[card]Abyss[/card] is another example. This is a weird one. The original card is an enchantment that made you bury (destroy) a nonartifact creature in your upkeep but it’s now mostly used to describe a board state where one player has a huge creature without trample that is going to make the opponent chump block each turn. That’s the trouble with a language article, where should I draw the line? Do I need to explain chump blocking?
U? What does U mean? It’s not intuitive to a new player. A few years ago I read about a university professor who wore spectacles that flipped his vision so he viewed everything upside down. After a short period his brain automatically switched the message. The input was still upside down but his brain was reading the information the correct way. So your brain can receive one set information and then process it to a completely different set. Like U=Blue. At first it seems crazy but before long it’s as obvious as the rest of the colours in the WUBRG shorthand.
JUND JUND JUND. Go on say it a few more times. Most words turn into a weird collection of noises after a dozen or so repetitions but I wanted you to get a bit more of a feeling of what it’s like for a new player. Older colour groupings are hard to grasp. The new clan wedges have caused no end of conversation in my shop. People who spit on the floor when someone says Temur instead of RUG (Red Blue Green) and others who dive into new conventions with gusto. The five new wedge names are, I think, easy for the newer player to get a handle on because Wizards are marketing the identities so they will become familiar to all. The older Shards are much harder to stick in the brain box. Guilds are going to be less prominent now Ravnica has rotated out but two colour pairings are easier because there are less complicated computations.
Have you ever had the better/strictly better conversation with another player? It’s one of my favourites. It’s a simple concept. With over 12,000 cards printed there is bound to be some overlap. Over the years cards have been printed and then later another card has come along and it is a better version of the previous card. But it can only be considered strictly better if it matches up on all the criteria. Just being a 2/2 for 2 mana with a cool ability will not instantly make it strictly better. Sure its better but not strictly better. Whut? That is how we roll as a collective… we want precision in our language unless we want it vague.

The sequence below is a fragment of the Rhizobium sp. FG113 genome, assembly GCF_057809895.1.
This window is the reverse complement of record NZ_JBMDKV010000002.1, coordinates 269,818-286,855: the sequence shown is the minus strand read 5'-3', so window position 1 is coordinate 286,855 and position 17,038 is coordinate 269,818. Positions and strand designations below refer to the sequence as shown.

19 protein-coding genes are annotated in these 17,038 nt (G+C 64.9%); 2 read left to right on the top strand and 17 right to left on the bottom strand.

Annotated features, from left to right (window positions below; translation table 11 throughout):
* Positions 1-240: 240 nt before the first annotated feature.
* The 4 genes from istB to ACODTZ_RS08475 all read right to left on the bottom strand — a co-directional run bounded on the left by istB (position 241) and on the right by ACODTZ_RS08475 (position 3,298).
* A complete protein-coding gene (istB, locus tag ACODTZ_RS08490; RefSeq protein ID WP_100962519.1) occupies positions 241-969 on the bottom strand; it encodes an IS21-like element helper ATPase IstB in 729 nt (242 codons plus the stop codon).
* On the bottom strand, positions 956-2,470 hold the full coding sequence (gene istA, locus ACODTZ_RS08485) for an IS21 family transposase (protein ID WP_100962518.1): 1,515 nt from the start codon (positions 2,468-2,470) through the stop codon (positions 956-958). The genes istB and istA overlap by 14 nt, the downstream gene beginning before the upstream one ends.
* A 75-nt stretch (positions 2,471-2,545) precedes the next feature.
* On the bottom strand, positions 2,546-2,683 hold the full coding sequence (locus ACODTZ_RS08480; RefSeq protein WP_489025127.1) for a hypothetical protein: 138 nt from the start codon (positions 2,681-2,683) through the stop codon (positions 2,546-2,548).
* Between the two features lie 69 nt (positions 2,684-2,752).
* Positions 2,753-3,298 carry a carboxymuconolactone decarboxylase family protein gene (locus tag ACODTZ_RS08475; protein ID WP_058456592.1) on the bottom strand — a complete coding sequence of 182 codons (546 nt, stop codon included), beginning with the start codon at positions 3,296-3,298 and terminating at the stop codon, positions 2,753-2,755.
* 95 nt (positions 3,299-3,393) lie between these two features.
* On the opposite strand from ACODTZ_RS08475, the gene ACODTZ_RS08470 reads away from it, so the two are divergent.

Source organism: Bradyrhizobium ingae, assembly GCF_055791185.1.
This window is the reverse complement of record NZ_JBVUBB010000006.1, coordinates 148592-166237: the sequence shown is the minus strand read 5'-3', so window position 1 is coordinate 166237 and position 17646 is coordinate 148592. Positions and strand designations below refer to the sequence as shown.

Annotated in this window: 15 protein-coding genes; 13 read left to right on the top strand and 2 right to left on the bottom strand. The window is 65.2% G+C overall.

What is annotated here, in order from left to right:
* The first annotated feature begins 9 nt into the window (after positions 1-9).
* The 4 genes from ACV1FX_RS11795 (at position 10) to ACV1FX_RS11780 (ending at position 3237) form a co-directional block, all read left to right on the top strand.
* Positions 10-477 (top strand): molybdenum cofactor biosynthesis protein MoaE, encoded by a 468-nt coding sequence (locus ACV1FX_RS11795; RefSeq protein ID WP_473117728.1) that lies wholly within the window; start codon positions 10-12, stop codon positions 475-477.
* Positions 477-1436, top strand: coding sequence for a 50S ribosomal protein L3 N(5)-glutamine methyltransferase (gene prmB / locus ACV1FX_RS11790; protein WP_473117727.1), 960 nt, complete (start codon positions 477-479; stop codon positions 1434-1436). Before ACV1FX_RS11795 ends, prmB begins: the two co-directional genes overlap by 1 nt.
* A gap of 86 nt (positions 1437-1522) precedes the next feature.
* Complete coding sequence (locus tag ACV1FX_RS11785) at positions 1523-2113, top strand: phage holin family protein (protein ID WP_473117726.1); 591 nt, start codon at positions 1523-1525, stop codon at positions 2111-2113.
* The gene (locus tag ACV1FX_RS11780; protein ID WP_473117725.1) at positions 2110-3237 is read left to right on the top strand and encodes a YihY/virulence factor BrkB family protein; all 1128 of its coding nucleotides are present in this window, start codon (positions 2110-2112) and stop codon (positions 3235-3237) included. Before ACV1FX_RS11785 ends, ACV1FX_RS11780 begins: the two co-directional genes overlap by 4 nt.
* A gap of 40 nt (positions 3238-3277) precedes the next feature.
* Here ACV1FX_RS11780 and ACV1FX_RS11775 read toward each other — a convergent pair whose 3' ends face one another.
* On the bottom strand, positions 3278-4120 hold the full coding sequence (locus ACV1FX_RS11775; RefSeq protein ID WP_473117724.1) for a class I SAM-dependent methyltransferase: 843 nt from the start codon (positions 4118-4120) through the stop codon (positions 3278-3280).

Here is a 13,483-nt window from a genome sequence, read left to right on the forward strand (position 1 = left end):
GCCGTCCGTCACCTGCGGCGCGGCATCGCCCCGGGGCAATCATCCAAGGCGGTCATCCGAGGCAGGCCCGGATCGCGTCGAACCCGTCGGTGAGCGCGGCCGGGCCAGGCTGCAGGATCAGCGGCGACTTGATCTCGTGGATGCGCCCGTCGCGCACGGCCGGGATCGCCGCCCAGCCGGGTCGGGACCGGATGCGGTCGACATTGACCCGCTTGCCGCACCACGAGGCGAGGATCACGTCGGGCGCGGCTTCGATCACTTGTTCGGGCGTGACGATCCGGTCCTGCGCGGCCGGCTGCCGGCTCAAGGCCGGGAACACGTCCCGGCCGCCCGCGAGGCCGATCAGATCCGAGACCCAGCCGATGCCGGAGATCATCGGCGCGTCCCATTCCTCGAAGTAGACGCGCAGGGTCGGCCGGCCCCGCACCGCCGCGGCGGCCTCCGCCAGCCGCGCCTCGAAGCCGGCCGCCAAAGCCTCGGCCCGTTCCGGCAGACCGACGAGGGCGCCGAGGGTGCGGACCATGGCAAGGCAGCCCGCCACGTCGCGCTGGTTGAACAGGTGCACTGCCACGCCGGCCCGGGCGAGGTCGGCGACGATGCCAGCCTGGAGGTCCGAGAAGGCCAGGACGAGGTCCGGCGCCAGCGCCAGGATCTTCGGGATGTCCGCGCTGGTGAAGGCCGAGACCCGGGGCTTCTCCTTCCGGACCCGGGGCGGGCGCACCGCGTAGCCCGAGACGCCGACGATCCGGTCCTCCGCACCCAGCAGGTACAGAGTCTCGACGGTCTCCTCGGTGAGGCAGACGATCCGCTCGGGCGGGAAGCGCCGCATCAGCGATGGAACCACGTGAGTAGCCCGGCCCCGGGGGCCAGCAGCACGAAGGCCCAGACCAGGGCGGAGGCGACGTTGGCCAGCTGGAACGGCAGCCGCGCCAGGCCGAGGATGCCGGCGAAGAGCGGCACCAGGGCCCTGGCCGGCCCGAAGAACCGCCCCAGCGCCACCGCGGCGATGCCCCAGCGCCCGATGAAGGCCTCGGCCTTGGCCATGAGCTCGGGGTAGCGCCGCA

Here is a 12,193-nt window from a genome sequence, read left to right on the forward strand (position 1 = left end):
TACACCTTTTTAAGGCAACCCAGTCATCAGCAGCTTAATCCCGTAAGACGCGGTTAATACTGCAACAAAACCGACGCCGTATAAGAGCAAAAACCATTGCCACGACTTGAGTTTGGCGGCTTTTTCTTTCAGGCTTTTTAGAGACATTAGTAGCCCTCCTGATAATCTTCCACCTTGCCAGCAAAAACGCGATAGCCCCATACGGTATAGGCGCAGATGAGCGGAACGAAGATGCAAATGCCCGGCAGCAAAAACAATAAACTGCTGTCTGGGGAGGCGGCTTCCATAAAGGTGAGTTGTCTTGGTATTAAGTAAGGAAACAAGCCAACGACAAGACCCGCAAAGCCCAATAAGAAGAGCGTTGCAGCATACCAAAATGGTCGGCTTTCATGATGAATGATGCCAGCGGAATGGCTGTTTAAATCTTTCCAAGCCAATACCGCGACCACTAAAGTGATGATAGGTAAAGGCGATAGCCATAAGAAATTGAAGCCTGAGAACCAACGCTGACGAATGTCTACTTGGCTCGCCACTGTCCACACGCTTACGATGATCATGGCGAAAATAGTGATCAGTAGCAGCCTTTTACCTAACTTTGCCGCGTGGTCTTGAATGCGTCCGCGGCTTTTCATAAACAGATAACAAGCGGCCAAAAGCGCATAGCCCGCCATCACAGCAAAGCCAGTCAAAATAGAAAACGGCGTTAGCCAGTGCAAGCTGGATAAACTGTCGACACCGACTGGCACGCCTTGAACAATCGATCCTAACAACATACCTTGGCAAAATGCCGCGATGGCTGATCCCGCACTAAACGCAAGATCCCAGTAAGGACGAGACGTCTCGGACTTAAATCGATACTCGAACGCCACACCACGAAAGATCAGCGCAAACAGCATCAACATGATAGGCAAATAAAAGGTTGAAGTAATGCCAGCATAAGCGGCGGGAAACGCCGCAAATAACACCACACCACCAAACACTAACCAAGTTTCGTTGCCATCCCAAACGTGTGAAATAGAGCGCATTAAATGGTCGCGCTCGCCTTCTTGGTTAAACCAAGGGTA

After games in your local shop you will hear tales of the board states being told in our rich language. Anyone who has even a relatively short amount of time in the game should be able to follow what’s being said but the new player will listen and smile and then wonder if what was being said was even in English.
“Yeah so I end step Helixed him to the dome, looking for the top deck for the win but I was so flooded at that point that of course I drew another land.”
“Man! I drew no gas and they just ticked up their walker to the ult and pinged me all the way. By the time I found my wincon I was too far behind.”
They probably don’t seem like crazily complicated explanation of a game but to a newer player its a hard thing to grasp.
In part two I’m going to look at card nicknames and deck names but, until then, use the comments to tell me the most ridiculous slang, Magic speak explanations of a game state. Be nice to the newer guys and put an explanation in there.